Now we find that diesel exhaust is carcinogenic and mutagenic. Soot-coated particulates ejected from the exhaust attain velocities of several thousand miles per hour and, when inhaled, imbed themselves deeply and permanently into lung tissue. People waiting for buses in windswept cities are the primary victims. European auto makers minimize these particles with urea, the major component of mammal urine.

Lisa said...


Thanks for sharing a great example of the ironies which abound, and the relativities Chief mentions.

And it's the best of capitalism ... now we need mechanics, technicians, and doctors. Lots and lots of doctors. Oh, and lawyers to cover up the mishaps. And Big Pharma to make you feel you're living a life, even if you feel miserable.

Someone's got your back, right ... even as you feel the weight of that monkey.

FDChief said...

Don't get me wrong, Lisa; I loves me some electricity. Antibiotics. Indoor plumbing.

Etcetera, etcetera...

But I think we hairless monkeys still want to embrace simplistic explanations rather than look too hard at all the potential effects of the things we do. So whether we love "progress" and "capitalism" and "entrepreneurship"...or "tradition" and "simplicity" and "naturalism"...we try our damndest to hammer those things into little boxes containing only the good parts of each one without walking around to see when might be outside each box.

The notion that we might be trading one good for another, or that the likely evils might outweight the good, or that we might need to go further and work harder to ameliorate those evils...those notions seem very hard for us to accept.

Lisa said...


This has always been my contention, and frustration, with ALL groups of people:

The notion that we might be trading one good for another, or that the likely evils might outweigh the good, or that we might need to go further and work harder to ameliorate those evils...those notions seem very hard for us to accept.

People generally cleave to the easiest answer, and work hard to advocate and dance that view, to their detriment; only a holistic view will approximate the truth.

ISTM people are afraid of being branded as "Other" should they actually entertain another perspective which might clash with their chosen label. I do not fear it, and so am often branded a traitor, when actually I have fealty to a higher truth. (This reminds me of a commercial jingle, for some reason ...)

FDChief said...

I think the biggest problems come where there is no clearly obvious "truth", Lisa, or, worse, where there are several subjective ways of looking at the same physical facts.

I mean, clearly there are some issues where the good-choices-bad-choices are pretty obvious. But I suspect that even there it's hard for people to be completely objective, and even more so when (as I think Mark Twain said) "it's difficult to make a man see something when his livelihood depends on his not seeing it."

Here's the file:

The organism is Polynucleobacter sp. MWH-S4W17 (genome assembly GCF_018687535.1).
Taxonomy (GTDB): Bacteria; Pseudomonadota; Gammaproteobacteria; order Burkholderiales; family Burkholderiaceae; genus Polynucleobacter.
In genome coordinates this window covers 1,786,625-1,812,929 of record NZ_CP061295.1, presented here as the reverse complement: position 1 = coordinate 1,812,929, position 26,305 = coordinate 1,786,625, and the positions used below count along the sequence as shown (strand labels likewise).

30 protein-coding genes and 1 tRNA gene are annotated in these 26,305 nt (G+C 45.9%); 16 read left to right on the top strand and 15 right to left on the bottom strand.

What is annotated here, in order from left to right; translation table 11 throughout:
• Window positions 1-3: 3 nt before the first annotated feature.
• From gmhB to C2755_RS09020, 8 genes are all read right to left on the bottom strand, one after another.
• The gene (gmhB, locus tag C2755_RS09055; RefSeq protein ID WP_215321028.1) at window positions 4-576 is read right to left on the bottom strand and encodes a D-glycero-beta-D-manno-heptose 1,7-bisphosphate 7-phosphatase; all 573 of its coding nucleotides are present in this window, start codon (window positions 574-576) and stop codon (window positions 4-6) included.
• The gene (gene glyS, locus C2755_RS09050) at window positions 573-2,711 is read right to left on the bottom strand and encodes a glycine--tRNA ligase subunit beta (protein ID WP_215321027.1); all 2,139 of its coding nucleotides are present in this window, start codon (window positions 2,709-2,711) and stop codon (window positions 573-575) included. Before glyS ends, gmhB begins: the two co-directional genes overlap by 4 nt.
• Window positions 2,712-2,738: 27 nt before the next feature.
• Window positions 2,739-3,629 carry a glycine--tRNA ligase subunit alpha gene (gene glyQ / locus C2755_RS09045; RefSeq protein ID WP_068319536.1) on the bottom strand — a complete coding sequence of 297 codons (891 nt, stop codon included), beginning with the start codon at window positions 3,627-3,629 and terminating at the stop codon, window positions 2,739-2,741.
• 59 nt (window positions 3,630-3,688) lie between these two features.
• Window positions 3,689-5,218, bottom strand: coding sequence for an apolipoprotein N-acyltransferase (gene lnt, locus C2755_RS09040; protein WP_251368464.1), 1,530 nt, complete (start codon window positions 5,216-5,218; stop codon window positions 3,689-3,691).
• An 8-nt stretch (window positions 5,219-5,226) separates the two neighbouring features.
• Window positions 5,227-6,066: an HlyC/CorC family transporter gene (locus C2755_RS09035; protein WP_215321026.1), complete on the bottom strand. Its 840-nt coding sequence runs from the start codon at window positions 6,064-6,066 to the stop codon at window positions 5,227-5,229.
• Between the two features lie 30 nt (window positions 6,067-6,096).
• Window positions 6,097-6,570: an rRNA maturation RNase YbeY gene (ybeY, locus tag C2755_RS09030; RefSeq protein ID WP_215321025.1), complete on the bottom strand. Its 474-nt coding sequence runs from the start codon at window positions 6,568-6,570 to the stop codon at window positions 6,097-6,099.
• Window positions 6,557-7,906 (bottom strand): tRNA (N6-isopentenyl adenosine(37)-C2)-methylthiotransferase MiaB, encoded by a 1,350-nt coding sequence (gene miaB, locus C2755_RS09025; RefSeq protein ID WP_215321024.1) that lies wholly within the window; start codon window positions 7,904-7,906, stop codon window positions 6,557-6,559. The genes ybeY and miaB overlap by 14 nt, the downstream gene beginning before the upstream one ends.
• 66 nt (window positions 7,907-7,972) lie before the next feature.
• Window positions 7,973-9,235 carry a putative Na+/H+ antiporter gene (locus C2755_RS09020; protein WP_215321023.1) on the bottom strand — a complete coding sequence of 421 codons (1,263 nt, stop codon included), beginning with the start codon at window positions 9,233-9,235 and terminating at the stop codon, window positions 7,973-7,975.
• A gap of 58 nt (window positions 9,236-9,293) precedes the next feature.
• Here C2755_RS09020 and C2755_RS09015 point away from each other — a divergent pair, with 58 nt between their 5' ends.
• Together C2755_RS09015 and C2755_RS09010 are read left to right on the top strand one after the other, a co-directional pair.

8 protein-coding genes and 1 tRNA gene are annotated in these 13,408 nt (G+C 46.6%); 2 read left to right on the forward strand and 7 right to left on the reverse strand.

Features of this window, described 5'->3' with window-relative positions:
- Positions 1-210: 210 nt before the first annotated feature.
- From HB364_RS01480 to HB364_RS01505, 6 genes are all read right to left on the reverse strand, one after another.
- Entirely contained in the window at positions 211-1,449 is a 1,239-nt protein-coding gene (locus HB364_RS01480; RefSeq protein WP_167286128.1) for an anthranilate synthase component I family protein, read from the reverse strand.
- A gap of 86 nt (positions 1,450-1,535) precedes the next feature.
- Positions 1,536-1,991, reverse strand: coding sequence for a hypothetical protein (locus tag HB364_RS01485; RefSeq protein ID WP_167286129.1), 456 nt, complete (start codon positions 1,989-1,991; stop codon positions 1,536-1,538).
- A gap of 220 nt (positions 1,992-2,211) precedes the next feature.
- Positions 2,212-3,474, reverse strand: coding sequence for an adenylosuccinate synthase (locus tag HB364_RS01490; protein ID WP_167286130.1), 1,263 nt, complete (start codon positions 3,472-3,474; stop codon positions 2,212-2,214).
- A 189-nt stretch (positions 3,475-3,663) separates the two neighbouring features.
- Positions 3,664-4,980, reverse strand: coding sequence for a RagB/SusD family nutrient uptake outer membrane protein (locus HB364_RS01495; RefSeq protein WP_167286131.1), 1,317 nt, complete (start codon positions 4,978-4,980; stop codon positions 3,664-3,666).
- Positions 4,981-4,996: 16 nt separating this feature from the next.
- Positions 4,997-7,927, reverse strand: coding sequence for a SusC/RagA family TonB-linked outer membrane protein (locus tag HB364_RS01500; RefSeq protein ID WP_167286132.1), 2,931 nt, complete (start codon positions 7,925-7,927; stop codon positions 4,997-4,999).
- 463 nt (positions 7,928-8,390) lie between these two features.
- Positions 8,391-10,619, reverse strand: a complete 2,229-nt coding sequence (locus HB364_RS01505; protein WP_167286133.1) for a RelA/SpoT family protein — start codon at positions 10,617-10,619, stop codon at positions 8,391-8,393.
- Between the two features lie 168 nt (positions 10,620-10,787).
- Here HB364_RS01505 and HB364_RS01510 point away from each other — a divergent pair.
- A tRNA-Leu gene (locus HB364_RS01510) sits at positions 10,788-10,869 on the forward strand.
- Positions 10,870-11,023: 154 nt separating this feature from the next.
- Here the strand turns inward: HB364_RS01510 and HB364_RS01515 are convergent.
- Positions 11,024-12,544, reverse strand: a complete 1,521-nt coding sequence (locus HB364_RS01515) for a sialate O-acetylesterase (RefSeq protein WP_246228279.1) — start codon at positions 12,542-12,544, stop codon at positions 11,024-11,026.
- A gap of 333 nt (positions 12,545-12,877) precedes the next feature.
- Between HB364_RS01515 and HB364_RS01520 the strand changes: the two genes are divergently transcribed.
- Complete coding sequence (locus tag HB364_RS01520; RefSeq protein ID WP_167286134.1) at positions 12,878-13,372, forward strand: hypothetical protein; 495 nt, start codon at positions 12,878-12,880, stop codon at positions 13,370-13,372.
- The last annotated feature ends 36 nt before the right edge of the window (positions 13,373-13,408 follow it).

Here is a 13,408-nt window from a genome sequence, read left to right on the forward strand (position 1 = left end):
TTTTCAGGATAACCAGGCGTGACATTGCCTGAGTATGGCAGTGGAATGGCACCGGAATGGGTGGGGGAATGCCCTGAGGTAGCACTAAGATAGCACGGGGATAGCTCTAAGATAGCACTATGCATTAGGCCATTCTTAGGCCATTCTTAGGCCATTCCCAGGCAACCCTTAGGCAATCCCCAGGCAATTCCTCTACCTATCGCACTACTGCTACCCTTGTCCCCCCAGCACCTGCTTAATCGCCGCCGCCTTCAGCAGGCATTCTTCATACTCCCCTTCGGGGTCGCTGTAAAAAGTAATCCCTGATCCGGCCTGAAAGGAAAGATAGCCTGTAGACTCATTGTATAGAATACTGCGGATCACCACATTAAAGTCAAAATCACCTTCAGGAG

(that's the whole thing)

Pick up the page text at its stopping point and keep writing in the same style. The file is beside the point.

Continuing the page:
Throw in the issues where there are real questions about "what is truth". For some questions there really IS no "objective truth". One person's "freedom fighter" is another's "terrorist". One's "job creator" is another's "robber baron".

So where it seems to me like certain problems are fairly obvious - dumping toxic shit into streams is a bad idea, regardless of how costly it is to prevent. Shoving huge wads of cash to small groups is toxic to a democracy. Letting working-class jobs go overseas (or to machines) without some plan to find some valuable work for the people unemployed is not healthy for an industrial democracy - yet there's a pretty large group of Americans that would deny either that those ideas are "truth" or, if they are, that they are as bad for our nation as I think they are.

This isn't exactly news; we had that sort of division of opinion on slavery back in the 19th Century and the division was so huge we fought a war over it.

But the other divisions remain, and I increasingly despair of finding any sort of consensus on them.

Lisa said...

I think on the soluble problems facing our nation (or any system), a consensus may be reached as to the definition and solution(s). However, as you state, "it's difficult to make a man see something when his livelihood depends on his not seeing it."

There is only no "objective truth" (For some questions there really IS no "objective truth". One person's "freedom fighter" is another's "terrorist". One's "job creator" is another's "robber baron" ) because we cleave to our identities, or our sacred and/or cash cows.

If we dared to step outside of the affiliation, we could arrive at "the best" way. But we daren't give up those self-definitions and long-held beliefs, even in the face of change.